December 02, 2022 #SustainableChile

5 ways in which Chile is creating the future

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The virtuous union between talent, cutting-edge technology and a privileged territory is the key that is transforming Chile into a relevant player in the industries of the future and setting international standards.

Here are 5 initiatives that Chile is creating a better future for all:

Green hydrogen:

Our country's first green hydrogen-based synthetic fuels project is in its final stages in the Magallanes Region, with HIF Global's Haru Oni demonstration plant expected to begin production of its first liter of carbon-neutral fuel in December. HIF Global's Haru Oni demonstration plant expects to begin production of its first liter of carbon neutral fuel in December. How? The project will obtain green hydrogen from water with wind energy, and then, through a synthesis process with CO2 captured from the atmosphere, will produce methanol. From this, a gasoline will be obtained that can be used in conventional vehicles without modification, making transportation carbon neutral! The project, the first of its kind in Latin America, will include a plant for the production of this ecological fuel, a 3.4 MW wind turbine and a 13 kV back-up transmission line.

6 green hydrogen projects to be installed in Chile

Renewable energies:

The Ministry of Energy announced in October that for the first time in Chile, solar and wind energy surpassed coal in electricity generation. In the last 12 months, 29% of the national electricity generation came from both renewable energy sources, surpassing 27% from fossil fuels. In this way, our country is making consistent and determined progress towards a cleaner energy matrix, which is key to achieving the ambitious goal of carbon neutrality. Furthermore, according to the recent Climatescope ranking published by Bloomberg, Chile is the most attractive emerging market for investment in renewable energies.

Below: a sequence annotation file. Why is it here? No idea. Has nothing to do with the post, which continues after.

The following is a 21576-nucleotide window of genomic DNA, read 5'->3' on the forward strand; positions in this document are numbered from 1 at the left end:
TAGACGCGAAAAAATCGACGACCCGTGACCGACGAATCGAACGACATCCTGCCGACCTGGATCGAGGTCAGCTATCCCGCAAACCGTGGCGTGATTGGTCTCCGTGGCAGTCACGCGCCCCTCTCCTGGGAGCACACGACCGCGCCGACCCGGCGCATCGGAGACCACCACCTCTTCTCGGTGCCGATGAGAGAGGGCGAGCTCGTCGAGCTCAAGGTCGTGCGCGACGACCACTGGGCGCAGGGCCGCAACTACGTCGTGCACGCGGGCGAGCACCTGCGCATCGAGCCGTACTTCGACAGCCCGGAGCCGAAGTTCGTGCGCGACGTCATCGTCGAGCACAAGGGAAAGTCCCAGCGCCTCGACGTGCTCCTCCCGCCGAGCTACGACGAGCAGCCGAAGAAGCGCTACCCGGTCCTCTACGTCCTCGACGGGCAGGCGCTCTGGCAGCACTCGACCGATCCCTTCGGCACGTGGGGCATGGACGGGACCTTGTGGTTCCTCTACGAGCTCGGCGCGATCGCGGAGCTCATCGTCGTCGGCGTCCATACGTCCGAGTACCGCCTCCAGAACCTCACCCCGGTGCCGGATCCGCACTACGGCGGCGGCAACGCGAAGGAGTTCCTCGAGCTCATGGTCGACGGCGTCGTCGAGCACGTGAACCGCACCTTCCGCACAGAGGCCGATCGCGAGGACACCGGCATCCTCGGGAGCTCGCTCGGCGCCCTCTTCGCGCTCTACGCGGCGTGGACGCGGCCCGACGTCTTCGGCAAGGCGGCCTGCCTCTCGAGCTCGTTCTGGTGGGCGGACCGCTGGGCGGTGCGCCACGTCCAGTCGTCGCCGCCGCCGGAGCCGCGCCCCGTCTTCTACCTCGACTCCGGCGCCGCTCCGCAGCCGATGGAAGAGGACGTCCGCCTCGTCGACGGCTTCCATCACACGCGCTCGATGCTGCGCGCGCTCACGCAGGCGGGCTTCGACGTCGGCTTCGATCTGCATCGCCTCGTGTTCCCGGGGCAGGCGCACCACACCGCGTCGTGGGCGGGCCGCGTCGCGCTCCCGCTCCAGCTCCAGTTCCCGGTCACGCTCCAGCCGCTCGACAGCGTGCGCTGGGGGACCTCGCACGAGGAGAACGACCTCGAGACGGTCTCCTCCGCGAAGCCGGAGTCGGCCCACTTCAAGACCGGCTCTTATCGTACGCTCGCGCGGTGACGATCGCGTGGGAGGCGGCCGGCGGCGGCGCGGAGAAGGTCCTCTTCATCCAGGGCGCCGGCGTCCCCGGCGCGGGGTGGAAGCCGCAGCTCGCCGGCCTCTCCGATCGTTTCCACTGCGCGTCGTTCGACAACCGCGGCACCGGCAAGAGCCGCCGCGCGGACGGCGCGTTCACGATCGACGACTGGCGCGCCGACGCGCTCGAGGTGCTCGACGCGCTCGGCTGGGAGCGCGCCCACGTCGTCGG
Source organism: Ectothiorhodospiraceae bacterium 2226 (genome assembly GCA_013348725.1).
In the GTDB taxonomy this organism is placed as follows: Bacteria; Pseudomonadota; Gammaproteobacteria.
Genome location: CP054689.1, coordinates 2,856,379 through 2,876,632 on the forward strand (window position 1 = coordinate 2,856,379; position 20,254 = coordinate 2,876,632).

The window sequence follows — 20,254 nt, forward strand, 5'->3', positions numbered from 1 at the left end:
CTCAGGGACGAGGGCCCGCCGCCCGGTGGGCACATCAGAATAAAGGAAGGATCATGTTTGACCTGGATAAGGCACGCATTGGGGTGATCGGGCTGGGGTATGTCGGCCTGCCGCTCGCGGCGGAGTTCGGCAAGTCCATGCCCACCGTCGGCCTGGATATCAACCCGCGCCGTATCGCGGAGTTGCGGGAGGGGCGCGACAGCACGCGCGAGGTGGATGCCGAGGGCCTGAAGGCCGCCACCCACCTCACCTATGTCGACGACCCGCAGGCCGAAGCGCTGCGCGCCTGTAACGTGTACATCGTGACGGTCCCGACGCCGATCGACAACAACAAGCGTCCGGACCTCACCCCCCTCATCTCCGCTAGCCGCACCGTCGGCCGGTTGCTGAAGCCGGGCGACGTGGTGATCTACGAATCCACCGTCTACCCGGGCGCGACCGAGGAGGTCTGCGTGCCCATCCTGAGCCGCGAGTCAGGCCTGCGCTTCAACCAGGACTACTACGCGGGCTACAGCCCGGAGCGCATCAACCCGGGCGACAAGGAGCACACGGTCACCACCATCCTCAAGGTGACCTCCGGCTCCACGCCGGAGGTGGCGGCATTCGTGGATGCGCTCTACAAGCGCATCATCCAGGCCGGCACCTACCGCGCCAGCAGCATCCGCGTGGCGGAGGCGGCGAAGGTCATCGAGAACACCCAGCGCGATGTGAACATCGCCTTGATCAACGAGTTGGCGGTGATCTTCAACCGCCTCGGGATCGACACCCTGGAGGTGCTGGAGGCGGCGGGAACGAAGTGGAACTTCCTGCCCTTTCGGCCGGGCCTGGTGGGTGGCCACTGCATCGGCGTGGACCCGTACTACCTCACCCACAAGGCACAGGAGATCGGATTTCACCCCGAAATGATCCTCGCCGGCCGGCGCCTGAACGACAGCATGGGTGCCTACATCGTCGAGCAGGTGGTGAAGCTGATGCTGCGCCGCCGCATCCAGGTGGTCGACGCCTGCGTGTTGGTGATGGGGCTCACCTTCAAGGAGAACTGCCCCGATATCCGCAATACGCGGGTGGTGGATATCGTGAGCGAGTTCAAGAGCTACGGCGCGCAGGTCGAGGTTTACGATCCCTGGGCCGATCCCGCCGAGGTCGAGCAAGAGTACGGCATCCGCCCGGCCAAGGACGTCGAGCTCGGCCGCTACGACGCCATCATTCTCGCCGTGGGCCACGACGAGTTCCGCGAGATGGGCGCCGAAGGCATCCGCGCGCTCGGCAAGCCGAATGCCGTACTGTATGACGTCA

Astronomy:

The Atacama Desert is the best place on the planet to study the universe. The Humboldt Current, together with the Andes Mountains, provide a stable, dry and light atmosphere that allows observing the sky with immense clarity. During the last 50 years, Chile has established the conditions to host the most advanced observatories in astronomy, becoming the eyes of the human being towards the universe with 70% of the telescopic ground capacity installed in the country.

The Extremely Large Telescope (ELT) of the European Southern Observatory(ESO) is currently under construction in the Antofagasta Region. This will be the largest visible light and infrared telescope in the world, that is, the largest eye on the planet to look at the sky. It is expected to be operational by the end of 2027 and, thus, observe what has never before been explored by mankind in space research.

ALMA Observatory

Electromobility:

Chile is betting on sustainable public transportation. According to the Ministry of Transportation, we currently have 810 electric buses and next year we will have 1,900 zero emission buses as part of the system's electric fleet, not only in the Metropolitan Region, but throughout the country. And it will no longer be necessary to import electric buses. In July of this year, the first electric bus factory in Latin America was inaugurated in Rancagua. Reborn Electric Motors expects to develop 200 buses per year and, in this way, avoid the emission of 65,200 tons of CO2 into the atmosphere per year. This type of clean and environmentally friendly transportation has also captivated the private sector: it is already possible to find electric trucks in some mining companies in the north of the country.

This commitment to electromobility has allowed Santiago to become the second city in the world with the largest number of electric buses after Chinese cities, and Chile to become a leader in this area at the regional level.

Climate Change Observatory:

At the beginning of the year, Chile launched this platform that collects data from a network of sensors strategically located in our territory, from Visviri in the north to Antarctica in the extreme south. The Climate Change Observatory sensors allow obtaining information on temperatures, precipitation, sea levels, ice mass levels, solar radiation, wind speed and direction, among many others, and makes them available in an open and standardized way to contribute to decision-making based on scientific evidence, not only for our country, but for the world. In this way, Chile has become a global sensor of climate change.

 

 

 

 

 

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